The Effective Integration of Digital Games and Learning Content
Habgood, Matthew Peter Jacob (2007) The Effective Integration of Digital Games and Learning Content. PhD thesis, University of Nottingham.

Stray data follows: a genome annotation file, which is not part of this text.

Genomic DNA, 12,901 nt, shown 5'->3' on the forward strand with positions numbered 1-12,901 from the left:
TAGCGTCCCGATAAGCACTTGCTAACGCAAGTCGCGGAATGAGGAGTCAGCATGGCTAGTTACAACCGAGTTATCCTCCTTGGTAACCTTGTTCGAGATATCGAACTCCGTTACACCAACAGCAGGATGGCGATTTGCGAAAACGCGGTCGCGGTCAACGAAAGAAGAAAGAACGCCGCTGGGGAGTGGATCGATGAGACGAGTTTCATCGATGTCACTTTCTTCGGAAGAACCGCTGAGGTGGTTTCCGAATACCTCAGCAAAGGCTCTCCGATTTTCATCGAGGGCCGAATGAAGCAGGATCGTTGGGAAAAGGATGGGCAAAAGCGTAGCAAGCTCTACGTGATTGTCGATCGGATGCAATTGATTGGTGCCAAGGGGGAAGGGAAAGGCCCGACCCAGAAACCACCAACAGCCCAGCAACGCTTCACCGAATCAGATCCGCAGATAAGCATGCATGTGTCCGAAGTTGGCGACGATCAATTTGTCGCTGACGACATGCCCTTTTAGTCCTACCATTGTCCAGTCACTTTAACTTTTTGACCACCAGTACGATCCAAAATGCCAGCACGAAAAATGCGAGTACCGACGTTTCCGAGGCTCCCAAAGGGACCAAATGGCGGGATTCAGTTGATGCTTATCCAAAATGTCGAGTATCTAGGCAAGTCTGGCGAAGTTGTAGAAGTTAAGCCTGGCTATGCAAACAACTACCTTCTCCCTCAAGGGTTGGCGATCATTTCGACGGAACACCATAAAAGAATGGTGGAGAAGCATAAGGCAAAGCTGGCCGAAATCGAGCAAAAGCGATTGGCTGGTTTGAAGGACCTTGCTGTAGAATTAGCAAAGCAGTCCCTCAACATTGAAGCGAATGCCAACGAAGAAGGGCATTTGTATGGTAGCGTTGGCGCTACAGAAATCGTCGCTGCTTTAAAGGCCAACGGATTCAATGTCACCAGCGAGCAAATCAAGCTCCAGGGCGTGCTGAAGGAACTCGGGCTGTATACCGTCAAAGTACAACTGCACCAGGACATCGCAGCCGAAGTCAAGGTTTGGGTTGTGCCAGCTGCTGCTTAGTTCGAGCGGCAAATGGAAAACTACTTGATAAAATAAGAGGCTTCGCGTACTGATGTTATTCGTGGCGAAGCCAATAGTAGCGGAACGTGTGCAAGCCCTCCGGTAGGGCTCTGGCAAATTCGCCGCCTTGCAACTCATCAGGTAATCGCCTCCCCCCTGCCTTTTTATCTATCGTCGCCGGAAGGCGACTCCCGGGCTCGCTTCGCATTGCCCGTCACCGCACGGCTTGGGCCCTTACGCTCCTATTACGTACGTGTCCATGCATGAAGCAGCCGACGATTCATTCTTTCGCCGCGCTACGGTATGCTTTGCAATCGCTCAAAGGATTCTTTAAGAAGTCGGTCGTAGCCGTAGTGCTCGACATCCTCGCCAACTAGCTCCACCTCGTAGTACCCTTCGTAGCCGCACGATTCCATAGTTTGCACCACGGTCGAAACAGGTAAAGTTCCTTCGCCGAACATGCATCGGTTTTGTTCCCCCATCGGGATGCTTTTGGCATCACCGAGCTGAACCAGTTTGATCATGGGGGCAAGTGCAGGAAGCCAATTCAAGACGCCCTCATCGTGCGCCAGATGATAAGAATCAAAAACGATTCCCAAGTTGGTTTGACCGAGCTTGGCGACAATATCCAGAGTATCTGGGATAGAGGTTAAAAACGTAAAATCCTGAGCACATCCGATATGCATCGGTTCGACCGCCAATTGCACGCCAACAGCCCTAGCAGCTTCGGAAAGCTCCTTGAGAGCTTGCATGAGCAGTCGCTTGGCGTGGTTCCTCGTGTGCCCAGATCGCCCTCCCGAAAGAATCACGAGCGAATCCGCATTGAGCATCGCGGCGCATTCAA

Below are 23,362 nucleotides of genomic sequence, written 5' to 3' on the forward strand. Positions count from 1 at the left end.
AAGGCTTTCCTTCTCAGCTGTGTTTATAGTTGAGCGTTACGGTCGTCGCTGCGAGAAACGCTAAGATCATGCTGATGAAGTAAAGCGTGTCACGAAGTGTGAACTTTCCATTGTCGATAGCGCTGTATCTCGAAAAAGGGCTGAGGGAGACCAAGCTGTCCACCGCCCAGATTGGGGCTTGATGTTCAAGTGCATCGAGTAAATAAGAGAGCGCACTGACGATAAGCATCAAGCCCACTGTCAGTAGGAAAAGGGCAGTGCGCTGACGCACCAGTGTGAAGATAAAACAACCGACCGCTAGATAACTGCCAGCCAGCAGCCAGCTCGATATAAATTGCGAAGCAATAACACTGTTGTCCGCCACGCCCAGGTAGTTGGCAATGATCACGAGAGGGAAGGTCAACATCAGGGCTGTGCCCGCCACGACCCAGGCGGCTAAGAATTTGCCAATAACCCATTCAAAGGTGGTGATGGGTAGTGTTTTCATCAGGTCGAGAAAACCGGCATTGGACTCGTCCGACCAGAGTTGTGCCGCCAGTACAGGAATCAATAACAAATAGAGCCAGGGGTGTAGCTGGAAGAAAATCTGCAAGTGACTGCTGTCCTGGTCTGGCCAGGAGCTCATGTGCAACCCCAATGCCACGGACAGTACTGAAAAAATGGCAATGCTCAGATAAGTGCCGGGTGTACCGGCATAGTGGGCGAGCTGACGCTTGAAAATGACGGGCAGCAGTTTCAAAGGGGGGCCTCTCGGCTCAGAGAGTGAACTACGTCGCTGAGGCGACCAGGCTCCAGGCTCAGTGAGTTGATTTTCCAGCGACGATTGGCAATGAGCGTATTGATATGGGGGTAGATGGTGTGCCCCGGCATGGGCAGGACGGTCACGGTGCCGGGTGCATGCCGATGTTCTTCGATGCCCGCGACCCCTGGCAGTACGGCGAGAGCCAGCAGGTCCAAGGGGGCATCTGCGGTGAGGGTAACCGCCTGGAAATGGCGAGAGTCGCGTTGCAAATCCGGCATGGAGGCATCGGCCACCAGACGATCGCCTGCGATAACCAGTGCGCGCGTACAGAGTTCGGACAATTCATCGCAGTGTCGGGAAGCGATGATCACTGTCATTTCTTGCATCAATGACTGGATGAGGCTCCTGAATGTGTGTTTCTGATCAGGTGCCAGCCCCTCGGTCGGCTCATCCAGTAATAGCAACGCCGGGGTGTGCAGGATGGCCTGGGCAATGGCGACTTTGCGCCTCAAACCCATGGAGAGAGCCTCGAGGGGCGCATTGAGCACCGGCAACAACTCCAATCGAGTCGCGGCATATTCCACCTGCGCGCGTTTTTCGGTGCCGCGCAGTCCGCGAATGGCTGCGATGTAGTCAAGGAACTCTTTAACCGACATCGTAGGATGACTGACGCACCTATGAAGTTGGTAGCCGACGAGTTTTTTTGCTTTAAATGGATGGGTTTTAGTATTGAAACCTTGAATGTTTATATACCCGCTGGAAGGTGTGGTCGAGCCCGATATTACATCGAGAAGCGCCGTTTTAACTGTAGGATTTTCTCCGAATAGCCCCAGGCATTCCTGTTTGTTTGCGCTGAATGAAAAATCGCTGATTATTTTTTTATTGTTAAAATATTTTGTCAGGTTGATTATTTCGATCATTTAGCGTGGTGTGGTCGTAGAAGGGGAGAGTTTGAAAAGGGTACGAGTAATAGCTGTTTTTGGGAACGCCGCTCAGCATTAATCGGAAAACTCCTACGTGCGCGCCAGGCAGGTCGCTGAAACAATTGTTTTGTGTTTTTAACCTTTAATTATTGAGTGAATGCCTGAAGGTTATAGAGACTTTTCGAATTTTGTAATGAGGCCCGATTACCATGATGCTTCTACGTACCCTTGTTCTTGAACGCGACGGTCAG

This thesis is concerned with how the coveted user-engagement of digital games can be usefully harnessed for educational goals. Educational software has traditionally used gaming elements as a separate reward for completing learning content. The early "edutainment" sector became synonymous with this cursory "chocolate-covered broccoli" approach (Bruckman, 1999): tagging games on to learning content in order to make it more palatable. However, such methods have often proved ineffective (Kerawalla & Crook, 2005; Trushell, Burrell, & Maitland, 2001) and have been criticised for combining the worst elements of both games and education (Papert, 1998) as well as for following extrinsically motivating design models (Lepper, 1985; Parker & Lepper, 1992).
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